Beyond Urdukas the path strikes out for easier ground towards the centre of the glacier; here it is fairly level and covered with a dark slaty material. Concordia can be reached in a single push from Urdukas but most parties split the journey to acclimatise and to enjoy the magnificent scenery. The altitude should not be a problem as the maximum height of 4750m is usually reached in a generous ten days' walking. Goro is a highly recommended campsite, situated on the Baltoro at its confluence with the Younghusband glacier. From here Masherbrum, 7821 m, and Mustagh Tower, 7273m, present their most spectacular and precipitous faces.
The final approach to Concordia can only be described with superlatives. Elegant spires, hanging glaciers, shining ice-covered walls, and towering peaks rise up on every side. The Gasherbrum peaks, and in particular the beautiful trapezoid of Gasherbrum 4, 7980m, completely fill the head of the valley; Crystal and Marble Peaks stand as sentinels on one side, the aptly named Mitre Peak on the other. The triple summit of mighty Broad Peak, 8047m, slowly reveals itself as Concordia is reached.
It is fitting that the climax of this trek is at its end. As the slopes of Marble and Mitre Peaks are passed the views up the Godwin Austen and Baltoro glaciers are finally revealed. To the south stand Baltoro Kangri or Golden Throne, 7280m, and Chogolisa or Bride Peak, 7665m, both massive snow peaks. To the north, unrivalled by any other peak and leaving no doubt as to its supremacy is K2, a perfect pyramid soaring high into the sky. The savage mountain deserves its reputation; its menacing ramparts show no lines of weakness, every route to its summit is barred by steep rock and cold ice.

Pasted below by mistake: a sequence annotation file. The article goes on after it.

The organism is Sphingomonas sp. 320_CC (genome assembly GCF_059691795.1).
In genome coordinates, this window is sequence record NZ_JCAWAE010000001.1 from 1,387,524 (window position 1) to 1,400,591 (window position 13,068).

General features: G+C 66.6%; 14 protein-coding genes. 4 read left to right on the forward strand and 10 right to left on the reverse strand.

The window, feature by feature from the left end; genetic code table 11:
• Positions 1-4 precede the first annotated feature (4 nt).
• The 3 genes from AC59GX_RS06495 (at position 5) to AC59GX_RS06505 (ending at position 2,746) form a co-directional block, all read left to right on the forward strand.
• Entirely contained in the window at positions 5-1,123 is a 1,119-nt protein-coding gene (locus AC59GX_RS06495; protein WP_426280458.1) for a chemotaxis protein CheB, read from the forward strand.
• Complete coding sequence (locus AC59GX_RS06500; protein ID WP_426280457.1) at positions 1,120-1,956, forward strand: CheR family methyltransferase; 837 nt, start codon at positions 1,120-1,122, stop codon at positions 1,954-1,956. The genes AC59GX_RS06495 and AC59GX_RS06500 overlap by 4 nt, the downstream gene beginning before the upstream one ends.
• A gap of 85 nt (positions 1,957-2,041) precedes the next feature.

Excursions to K2, Broad Peak and Chogolisa Base Camps will yield more comprehensive views of the Savoia glacier, the Gasherbrum peaks and Chogolisa. However, for trekking groups, the views of K2 from Concordia are unrivalled. It is worth staying at Concordia for a few days if only to experience its unique atmosphere and to watch the ethereal displays of cloud and light which engulf these great peaks.
Those who have trekked elsewhere in the Himalayas will have some measure of the scale of the country, but in many ways will find the Karakoram a very different proposition. Unlike Nepal, the area is littered with evidence of instability - splintered peaks, stonefalls and fast flowing rivers filled with glacial debris. There are vast uninhabited, desert-like wastes to cross; campsites are determined by availability rather than choice, requiring parties to be totally self-sufficient and dependent upon large armies of porters. The treks therefore tend to be long, arduous and expensive.
The views from Concordia are well worth the risks that must be taken on this difficult, sometimes dangerous, but always, classic trek. It should not be undertaken lightly, nor should it be attempted by those unprepared for some easy rock scrambling. It is perhaps best described as a mountaineer's trek; total enjoyment comes only with a knowledge of the topography and history of the area and a great love and affinity for nature's unspoilt sanctuaries.
Since writing this article, the road has now been completed to Askole and therefore avoids the need for groups to walk the most dangerous sections of the Braldu Gorge. However, the road is subject to constant rockslide and delays and detours to the route are a constant problem. In addition, there has been considerable improvement to the track between Korophon and Paiju and many of the more hazardous sections of the route have been replaced by good paths. At the time of writing this note, I am also told that there is now a permanent bridge at Jola.
Finally, the increase in popularity of treks in the Karakoram and the development of its trekking industry has resulted in a much improved local service and a slight reduction in overall costs.
This article was originally published in the magazine 'High' in 1986